Hello! I’m Bob, the newest addition to the team at The Motor Museum. As a way of introducing myself, I thought I’d tell you about 5 influential albums. For me, listening to music is the most inspiring tool for creating music. Whether it’s an interesting production technique, a crystal-clear mix, or quirky song-writing; there is always something to take from every tune and hearing great stuff really spurs me on. Here are some of my personal favourites and how they inspire me to give my all on every record I work on.
Album 1 – Ben Howard, Every Kingdom (2011)
It felt fitting to start with this album for two reasons. Firstly, this album kicked off my love for proper ‘music listening’. Before this, music was a background thing; something I’d have on whilst doing something else. However, I remember putting time aside to listen to ‘Every Kingdom’ which at the time was something I had never done before. As a result of this, it was my answer to “what music you into, lad?” for about 5 years, and Ben Howard is still regularly played on my Spotify. It also seemed a fitting start as this album was mixed in my new workplace, Motor Museum studio A! Each day when I sit in that chair and turn up the speakers, I am reminded of what is capable in our wonderful studio. Talk about inspiring!
Standout track – The Fear
Album 2 – Bon Iver, 22 A Million (2016)
To be honest, this album completely blew me away. For those of you who have listened, you’ll understand my struggle to put this one into words. The detail and creativity in this album is extraordinary. There’s always a balance between interesting creative elements and sounding completely bizarre. For me, Bon Iver got this one spot on: although almost completely mental, it is absolutely fascinating. Even listening now, I hear new things that I hadn’t previously noticed. I find this level of creative detail incredibly inspiring, and something I always try to project onto appropriate studio projects. When making music, keeping things creative is a must for me and this album reminds me of the importance of creating an interesting listen.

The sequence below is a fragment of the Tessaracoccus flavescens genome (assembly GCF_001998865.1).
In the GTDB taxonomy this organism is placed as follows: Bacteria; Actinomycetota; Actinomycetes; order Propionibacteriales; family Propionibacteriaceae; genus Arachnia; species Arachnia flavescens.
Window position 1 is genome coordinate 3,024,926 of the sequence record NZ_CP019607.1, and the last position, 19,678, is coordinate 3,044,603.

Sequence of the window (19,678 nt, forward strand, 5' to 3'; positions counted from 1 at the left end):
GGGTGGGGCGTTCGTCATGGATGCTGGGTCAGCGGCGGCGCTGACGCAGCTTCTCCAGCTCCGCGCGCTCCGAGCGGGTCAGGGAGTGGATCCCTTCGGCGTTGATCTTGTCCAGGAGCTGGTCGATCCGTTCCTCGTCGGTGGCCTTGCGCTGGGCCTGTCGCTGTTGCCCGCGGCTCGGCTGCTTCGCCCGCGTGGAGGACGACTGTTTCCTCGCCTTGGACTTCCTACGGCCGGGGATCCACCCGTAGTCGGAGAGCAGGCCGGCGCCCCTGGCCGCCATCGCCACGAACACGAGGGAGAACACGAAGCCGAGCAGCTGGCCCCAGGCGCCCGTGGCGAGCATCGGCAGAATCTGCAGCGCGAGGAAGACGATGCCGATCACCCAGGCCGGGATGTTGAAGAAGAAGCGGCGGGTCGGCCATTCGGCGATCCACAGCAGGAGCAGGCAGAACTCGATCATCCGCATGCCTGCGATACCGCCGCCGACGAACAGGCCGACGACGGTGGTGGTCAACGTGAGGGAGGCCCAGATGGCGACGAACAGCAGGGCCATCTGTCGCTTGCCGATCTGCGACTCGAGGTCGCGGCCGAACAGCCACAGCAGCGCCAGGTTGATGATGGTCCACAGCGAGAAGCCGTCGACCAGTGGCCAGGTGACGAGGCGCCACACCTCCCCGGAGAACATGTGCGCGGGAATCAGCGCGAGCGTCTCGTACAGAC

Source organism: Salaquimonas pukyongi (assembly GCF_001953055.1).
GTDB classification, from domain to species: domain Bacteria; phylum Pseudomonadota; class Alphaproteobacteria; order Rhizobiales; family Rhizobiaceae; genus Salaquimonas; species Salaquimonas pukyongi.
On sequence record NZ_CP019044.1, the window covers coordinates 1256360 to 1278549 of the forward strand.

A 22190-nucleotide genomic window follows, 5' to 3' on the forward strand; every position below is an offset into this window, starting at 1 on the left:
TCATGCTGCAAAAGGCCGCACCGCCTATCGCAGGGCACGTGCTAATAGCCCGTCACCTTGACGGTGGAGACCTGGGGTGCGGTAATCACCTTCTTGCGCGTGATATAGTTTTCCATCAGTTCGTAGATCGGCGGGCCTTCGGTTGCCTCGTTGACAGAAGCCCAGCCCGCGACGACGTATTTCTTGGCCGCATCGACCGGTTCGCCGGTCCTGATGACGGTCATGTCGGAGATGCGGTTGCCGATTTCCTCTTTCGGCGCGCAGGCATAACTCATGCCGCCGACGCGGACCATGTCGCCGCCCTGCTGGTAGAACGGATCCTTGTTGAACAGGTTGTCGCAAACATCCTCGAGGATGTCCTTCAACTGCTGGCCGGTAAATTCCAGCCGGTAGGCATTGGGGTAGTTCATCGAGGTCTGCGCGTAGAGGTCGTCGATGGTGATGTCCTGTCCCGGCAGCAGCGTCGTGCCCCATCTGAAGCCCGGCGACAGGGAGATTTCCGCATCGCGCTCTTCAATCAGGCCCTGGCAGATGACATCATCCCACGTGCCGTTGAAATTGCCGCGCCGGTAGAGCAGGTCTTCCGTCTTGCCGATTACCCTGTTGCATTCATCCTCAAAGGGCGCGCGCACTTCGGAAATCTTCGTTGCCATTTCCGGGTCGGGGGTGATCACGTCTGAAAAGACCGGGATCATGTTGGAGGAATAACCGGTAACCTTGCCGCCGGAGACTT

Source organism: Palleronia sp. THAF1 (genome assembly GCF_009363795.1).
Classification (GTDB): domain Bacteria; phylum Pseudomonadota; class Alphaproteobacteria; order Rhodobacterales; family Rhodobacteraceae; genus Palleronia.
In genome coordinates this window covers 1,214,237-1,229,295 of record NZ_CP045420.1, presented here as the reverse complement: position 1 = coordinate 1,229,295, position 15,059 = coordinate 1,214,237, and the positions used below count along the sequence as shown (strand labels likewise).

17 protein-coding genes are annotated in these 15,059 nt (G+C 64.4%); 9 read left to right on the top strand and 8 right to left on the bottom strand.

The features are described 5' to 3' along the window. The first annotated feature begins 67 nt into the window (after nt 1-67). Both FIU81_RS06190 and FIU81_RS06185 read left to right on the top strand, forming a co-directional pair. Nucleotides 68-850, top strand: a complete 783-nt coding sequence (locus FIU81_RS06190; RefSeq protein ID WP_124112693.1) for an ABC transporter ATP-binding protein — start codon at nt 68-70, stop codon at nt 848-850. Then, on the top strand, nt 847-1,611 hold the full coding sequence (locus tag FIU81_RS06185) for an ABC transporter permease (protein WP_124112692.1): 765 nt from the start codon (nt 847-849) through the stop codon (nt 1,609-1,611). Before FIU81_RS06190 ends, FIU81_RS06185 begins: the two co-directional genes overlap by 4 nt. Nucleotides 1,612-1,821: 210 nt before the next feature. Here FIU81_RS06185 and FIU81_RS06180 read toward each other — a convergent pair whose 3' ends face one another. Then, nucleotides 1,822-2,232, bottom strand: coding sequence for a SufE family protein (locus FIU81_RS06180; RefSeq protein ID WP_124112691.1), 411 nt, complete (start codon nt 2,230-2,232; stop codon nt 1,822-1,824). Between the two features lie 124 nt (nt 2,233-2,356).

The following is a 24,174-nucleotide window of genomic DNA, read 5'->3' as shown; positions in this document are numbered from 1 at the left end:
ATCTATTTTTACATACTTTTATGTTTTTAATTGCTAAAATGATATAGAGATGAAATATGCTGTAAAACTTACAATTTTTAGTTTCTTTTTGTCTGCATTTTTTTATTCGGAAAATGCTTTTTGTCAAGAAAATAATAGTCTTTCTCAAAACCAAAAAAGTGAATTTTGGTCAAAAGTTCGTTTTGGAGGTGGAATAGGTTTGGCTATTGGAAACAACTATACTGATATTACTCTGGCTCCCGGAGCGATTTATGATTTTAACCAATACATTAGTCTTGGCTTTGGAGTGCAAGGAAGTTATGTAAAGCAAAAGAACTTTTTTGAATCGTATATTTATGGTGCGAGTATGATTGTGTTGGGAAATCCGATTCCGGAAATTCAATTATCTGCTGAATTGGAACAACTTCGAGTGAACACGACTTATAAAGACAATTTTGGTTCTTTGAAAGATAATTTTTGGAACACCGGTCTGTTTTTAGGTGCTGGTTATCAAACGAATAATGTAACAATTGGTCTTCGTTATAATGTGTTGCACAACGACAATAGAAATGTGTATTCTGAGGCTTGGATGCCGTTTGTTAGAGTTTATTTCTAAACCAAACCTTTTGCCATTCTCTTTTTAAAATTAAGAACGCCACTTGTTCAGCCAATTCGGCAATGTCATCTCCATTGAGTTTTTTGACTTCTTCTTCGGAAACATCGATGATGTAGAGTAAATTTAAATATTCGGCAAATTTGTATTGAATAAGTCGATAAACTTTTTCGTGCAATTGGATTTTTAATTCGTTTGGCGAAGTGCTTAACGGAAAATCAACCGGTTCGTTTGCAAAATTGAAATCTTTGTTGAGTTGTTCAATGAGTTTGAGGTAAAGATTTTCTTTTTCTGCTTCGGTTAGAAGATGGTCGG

Standout track – 33 “GOD”
Album 3 – Amy Winehouse – Back to Black (2006)
My Dad had a battered CD player in the kitchen and ‘Back to Black’ pretty much lived inside it. It was the sound of our kitchen! At the time I enjoyed the songs, a bit like a Pavlovian response to dinner being made. However, it wasn’t since the passing of Amy Winehouse that I really started to appreciate this record and its particular nostalgic sound. My favourite aspect is the drum sounds. It almost sounds like Mark Ronson has ripped the grooves directly off an ancient dusty tape and given them a new life. The way he samples grooves has really inspired my production in recent times. I love the concept of recycling old sounds to create something fresh and unique, yet nostalgic at the same time and I’m really excited to use in my own work at the Motor Museum!
Standout track – Tears Dry on Their Own
Album 4 – The Stone Roses – The Stone Roses (1989)
The Stones Roses helped me realise that music is absolutely magical. I first heard The Roses at the age of 3, watching my beloved Manchester United with my Dad and Brother. ‘This Is the One’ blared through the sound system as 75 thousand fans rose to their feet to cheer on the team. Hearing this record reminds me these moments: football, excitement and family. Don’t get me wrong, it’s not Man United that are inspiring – especially at the moment! This album is a reminder to make the most of every song I work on. Each track is an opportunity to create a moment for the listener, to remind them of a time in their life or experience a moment escapism when they could need it the most.
Standout track – Waterfall
Album 5 – Mac Miller – Circles (2020)
When working in the studio it always helps to keep up to date with modern and trending records. It helps massively when working on tracks that need to sound current. There have been a few crackers this year, but my favourite has to be ‘Circles’ from Mac Miller. I have always been a big fan of hip-hop. I loved Big L, Tupac and Biggie Smalls when I was a kid and I’m gutted that I can’t rap. ‘Circles’ is the most organic, raw and emotive album I have heard from a Hip-Hop artist. Although terribly sad, it’s stunning and thought provoking. What I love about Mac Miller is his ability to feel his lyrics. His voice is convincing, emotive and distinctive. This is something I always try and capture when recording singers; emotion. It makes the listener feel something, to me that’s the most powerful aspect of any record.
Standout track – Good News